Eric, I’m glad to meet someone who recognizes that, and might understand why I’ve been jumping around pointing to those inflection points in all kinds of things. They are indeed when profit principles reverse sign for a great many investment strategies. There’s the inflection point in oil reserve discoveries in the 1950’s, for example… It should be profitable to help people see them and understand what to do, certainly, and I’d like to help. From a scientific approach it comes with expanding the language of science to include what business people see in the world… and that’s kind of tough. It feels like persuading both that we live in a natural world not their imagined theoretical one, and having to drag them kicking and screaming!! ;-)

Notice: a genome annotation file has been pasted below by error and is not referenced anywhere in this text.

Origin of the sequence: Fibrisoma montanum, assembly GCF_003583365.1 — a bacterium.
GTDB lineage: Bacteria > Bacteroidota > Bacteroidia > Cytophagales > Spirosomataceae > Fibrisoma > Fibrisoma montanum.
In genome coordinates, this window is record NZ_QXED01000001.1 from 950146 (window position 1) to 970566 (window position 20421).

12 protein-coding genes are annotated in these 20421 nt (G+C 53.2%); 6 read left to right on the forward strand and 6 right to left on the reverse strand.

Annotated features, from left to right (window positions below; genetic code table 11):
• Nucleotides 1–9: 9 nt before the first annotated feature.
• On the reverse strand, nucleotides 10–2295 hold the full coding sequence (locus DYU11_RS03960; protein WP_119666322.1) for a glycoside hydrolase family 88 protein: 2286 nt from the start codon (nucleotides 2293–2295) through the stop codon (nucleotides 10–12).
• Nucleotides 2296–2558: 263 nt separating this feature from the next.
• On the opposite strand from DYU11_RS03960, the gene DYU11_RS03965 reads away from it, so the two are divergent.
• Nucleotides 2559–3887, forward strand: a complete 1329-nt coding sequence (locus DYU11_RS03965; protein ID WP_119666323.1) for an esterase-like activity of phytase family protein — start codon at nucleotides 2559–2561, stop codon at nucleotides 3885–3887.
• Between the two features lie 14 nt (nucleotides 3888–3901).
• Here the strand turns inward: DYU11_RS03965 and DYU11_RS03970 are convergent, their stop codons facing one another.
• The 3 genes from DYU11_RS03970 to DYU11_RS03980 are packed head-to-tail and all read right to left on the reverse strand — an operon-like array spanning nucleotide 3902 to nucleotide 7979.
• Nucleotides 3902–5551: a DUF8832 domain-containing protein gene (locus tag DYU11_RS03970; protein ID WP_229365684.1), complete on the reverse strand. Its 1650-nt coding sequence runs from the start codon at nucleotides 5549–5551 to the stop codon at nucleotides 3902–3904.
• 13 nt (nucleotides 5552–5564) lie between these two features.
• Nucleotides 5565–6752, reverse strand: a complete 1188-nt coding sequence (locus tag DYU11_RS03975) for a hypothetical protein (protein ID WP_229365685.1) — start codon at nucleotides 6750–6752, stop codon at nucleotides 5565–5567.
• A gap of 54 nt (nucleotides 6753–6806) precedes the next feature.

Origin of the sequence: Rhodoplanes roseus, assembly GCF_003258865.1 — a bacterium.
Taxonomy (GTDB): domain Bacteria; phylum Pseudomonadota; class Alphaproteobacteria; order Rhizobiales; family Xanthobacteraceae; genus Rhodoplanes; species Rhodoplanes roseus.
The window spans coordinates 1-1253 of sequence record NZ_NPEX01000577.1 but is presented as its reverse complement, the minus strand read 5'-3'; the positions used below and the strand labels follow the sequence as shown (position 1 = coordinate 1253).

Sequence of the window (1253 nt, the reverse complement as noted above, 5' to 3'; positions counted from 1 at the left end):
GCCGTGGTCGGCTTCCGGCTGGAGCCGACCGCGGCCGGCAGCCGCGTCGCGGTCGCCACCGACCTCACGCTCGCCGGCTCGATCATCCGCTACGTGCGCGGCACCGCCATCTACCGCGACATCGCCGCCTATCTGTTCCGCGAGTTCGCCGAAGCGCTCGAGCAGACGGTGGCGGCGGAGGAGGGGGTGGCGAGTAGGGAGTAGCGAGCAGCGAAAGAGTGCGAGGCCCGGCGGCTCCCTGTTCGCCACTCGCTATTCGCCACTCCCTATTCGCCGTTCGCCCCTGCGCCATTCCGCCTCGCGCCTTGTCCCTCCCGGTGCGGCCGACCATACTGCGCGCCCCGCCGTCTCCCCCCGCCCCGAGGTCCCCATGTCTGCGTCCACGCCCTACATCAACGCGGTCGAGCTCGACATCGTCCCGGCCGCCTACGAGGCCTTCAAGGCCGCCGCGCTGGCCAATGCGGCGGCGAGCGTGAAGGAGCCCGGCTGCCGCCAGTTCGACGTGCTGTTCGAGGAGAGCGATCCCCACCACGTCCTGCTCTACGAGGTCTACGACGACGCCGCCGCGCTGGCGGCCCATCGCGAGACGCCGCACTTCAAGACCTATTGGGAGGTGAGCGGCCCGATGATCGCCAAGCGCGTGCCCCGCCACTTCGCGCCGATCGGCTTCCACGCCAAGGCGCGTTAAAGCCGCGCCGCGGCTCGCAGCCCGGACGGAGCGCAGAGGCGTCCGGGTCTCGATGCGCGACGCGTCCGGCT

• Nathan Urban says:

      AR18: I don’t find inflammatory language like “nonsense”, “blind faith”, “patently absurd”, to be very helpful, nor your past comments such as how people who work on AI are “the stupidest people in the world”, “no one here understands elementary probability”, etc.

      “[peak oil]”

      As David pointed out, conventional oil is not the only fossil fuel. There is quite a bit of coal, as well as nonconventional oil in shales and tar sands. How close we are to peak oil, let alone peak fossil fuel production, is the subject of much debate. It certainly is not a foregone conclusion, as you seem to assume, that fossil fuel production will peak soon at some level near today’s production.

      “[NASA and global cooling in the 1970s]”

      NASA, the organization, never advanced a public position on global cooling in the 1970s. To my knowledge, neither did any individual NASA researchers (who of course do not speak for NASA). Indeed, the most prominent NASA climate scientist at that time, James Hansen, predicted the opposite.